While the accent in this book is on the oldest and rarest photographs in the Rogers collection, many modern portraits are included as well to demonstrate how highly developed the American steam locomotive had become before the advent of dieselization. Among the engines depicted are the España, a diminutive model built for the Spanish government in 1858; engine no. 216 of the Pennsylvania Railroad, a "fearsome apparition of Gothic character" built in 1861; the Chimbote Emilia, an inspection engine built for railroad company officials in 1868 that is considered a masterpiece of the engine builder's art; and a Union Pacific 1940s' "Big Boy," the largest and heaviest type of steam locomotive ever built.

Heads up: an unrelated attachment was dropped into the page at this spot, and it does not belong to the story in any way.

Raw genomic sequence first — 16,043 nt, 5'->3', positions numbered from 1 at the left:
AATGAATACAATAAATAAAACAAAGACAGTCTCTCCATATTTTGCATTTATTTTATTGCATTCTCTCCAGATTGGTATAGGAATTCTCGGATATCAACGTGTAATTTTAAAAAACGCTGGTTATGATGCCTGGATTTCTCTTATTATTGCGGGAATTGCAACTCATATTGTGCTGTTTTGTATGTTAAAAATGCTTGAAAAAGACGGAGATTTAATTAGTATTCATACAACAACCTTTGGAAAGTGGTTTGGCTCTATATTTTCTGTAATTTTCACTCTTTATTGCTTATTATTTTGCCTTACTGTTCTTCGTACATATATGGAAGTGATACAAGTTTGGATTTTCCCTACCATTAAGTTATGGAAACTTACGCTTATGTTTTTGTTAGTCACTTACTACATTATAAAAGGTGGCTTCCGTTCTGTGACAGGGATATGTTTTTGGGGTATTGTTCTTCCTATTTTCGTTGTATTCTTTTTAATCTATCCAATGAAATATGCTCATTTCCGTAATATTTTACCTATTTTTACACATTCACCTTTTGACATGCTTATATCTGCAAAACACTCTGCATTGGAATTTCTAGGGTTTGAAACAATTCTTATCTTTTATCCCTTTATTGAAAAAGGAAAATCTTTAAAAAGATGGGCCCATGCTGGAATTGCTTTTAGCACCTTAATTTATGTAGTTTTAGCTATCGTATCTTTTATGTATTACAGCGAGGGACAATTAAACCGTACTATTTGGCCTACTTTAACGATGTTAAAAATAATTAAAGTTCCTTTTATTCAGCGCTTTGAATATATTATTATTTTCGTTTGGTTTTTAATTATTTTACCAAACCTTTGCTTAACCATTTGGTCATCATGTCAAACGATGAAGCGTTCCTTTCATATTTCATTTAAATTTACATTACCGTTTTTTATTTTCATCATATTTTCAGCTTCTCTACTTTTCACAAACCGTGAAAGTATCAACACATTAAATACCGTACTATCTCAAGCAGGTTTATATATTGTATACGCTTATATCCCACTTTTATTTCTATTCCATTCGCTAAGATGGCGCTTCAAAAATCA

Clearly, builder portraits are the most revealing record possible of the evolution of the American steam locomotive. This rich selection offers railroading historians and enthusiasts a peerless record of a great age in railway history. Railroading expert Ron Zeil's introduction and captions provide readers with a brief railroading background, a commentary on the art of the builder portrait and key details on each locomotive depicted.